I remember reading that on the 1952 tour of England the Indian team had a torrid time against Fred Truman. In fact the score in one of the test matches read 0-4 as Fred Truman ran into the Indian team like a veritable tornado. Even seasoned players like Polly Umrigar took guard outside the leg stump as they faced Truman, Statham and company.
This weakness against fast and more particularly against short pitched stuff, has been the bane of Indian cricket. The reason is not far to seek as Indian wickets are placid and soft, more conducive to spin bowling andas such the Indian batsmen grow up on a diet of these wickets, having little or no practice on the faster wickets available abroad.
Right down the ages the Indian teams were tigers at home and lambs abroad. The so called world class batsmen like Gavaskar and Tendulkar including Vengsarkar all abjectly failed abroad. Who can forget the ignoble score of 42 all out against the MCC during the 1974 test at Lords and this with Gavaskar in the ranks? Tendulkar is no better as during the tour of the West Indies in 1998, chasing 120 to win the Indian batting came a cropper. I still remember Geoff Boycott the commentator saying 'India are on their way to a win' as Sidhu hit the first runs. India was certainly on their way, but to defeat as they totaled 83 all out with Tendulkar failing abjectly. Even earlier against South Africa under the captaincy of Azarruddin the Indian facing a rampaging Donald and company succumbed to66 all out and again to 100 all out. Tendulkar failing badly as Donald clean bowled him. This from a batsman being propagated by his supporters as greater than Bradman.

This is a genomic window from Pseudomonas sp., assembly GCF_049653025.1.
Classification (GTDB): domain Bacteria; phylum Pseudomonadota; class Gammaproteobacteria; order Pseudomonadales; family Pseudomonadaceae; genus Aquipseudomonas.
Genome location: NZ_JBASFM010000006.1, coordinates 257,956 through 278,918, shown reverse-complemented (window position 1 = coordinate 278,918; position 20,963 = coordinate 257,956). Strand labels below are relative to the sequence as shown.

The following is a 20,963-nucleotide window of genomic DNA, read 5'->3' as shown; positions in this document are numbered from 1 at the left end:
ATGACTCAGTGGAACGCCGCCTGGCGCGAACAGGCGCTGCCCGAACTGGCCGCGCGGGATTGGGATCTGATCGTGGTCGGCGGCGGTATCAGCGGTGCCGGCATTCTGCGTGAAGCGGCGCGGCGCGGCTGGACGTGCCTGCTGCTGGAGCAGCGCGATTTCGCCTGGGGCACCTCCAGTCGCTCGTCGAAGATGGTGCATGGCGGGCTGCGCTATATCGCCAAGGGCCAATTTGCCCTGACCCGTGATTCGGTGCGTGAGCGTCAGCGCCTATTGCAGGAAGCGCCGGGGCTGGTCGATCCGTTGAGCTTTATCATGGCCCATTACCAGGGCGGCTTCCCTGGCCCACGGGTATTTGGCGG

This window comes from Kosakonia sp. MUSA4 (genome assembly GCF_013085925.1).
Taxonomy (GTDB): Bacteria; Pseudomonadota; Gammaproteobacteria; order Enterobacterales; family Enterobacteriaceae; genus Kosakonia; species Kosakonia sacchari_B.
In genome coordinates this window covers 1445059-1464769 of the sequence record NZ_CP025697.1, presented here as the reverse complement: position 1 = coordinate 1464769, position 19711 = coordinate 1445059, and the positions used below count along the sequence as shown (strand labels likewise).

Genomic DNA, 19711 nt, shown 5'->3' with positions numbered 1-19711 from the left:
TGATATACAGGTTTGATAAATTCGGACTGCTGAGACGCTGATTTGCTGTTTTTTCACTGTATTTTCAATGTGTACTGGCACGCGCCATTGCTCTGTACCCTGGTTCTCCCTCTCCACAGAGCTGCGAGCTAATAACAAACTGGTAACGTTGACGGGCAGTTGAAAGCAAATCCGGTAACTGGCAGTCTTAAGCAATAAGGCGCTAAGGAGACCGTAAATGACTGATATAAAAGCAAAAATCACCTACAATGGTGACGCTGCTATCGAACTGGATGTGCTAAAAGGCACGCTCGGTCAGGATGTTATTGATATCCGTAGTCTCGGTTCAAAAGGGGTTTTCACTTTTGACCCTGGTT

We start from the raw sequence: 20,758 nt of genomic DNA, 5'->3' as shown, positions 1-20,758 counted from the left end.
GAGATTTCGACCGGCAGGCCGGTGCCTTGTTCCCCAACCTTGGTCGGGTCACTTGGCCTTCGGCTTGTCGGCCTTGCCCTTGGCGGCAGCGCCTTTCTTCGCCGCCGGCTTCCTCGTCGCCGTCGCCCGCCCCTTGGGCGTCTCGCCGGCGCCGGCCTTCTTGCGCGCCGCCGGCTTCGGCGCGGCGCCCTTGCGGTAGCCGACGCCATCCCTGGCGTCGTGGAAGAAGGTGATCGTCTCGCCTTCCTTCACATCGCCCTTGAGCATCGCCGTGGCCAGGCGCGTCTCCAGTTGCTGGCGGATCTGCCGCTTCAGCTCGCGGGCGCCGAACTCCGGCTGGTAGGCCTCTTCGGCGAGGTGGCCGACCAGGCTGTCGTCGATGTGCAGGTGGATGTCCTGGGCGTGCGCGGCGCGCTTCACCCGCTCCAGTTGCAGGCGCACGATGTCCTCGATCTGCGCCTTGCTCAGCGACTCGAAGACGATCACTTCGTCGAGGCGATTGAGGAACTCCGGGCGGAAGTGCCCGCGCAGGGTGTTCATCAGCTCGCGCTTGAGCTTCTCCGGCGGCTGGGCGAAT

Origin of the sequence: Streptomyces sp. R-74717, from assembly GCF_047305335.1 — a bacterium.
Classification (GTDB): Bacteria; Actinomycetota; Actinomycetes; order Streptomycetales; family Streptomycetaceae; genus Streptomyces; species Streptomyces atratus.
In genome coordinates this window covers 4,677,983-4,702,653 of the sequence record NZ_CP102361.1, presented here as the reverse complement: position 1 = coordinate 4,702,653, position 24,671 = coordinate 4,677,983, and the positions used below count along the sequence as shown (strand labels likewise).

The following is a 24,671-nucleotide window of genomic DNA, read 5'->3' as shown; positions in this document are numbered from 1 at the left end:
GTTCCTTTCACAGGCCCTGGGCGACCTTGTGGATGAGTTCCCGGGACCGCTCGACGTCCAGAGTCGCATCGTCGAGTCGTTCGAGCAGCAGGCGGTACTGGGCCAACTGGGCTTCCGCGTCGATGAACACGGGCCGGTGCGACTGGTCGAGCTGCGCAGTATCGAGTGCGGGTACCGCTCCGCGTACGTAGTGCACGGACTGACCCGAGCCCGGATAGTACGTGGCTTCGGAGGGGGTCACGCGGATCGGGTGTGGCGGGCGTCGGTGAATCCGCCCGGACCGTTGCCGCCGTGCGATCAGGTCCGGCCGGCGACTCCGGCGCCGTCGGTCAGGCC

This weakness is manifested still as in the recent tour of the of South Africa(2010) the Indian team caught on a hard and fast true wicket lost the first test with an abject surrender against the pace of Steyn.
One can accept lack of technique against pace bowling, but what cannot be accepted is the throwing in the towel like at the Kingston test in 1976 against the West Indies. In that test Bashan Singh Bedi declared the Indian innings twice at 306 for 6 and 97 for 5 just to save the tail lenders from the rampaging Holding. True, Holding that day was in sublime form and bowling bumpers and short pitched stuff in a lethal manner, yet the declarations by Bedi must be a world record of a team declaring their innings twice just to avoid facing short pitched bowling. Even during the famous body line series in the thirties where Harold Larwood targeted the bodies of the batsmen, Bradman and company battled it out and never retired from the game.
Much water has flown since that series and the game is greatly regulated, but the Indian team must live up to its reputation as befits a team which is coming from the world power house of cricket, India. The Indian board must also play its part and ensure that fast and true wickets come up. That is not an impossible task.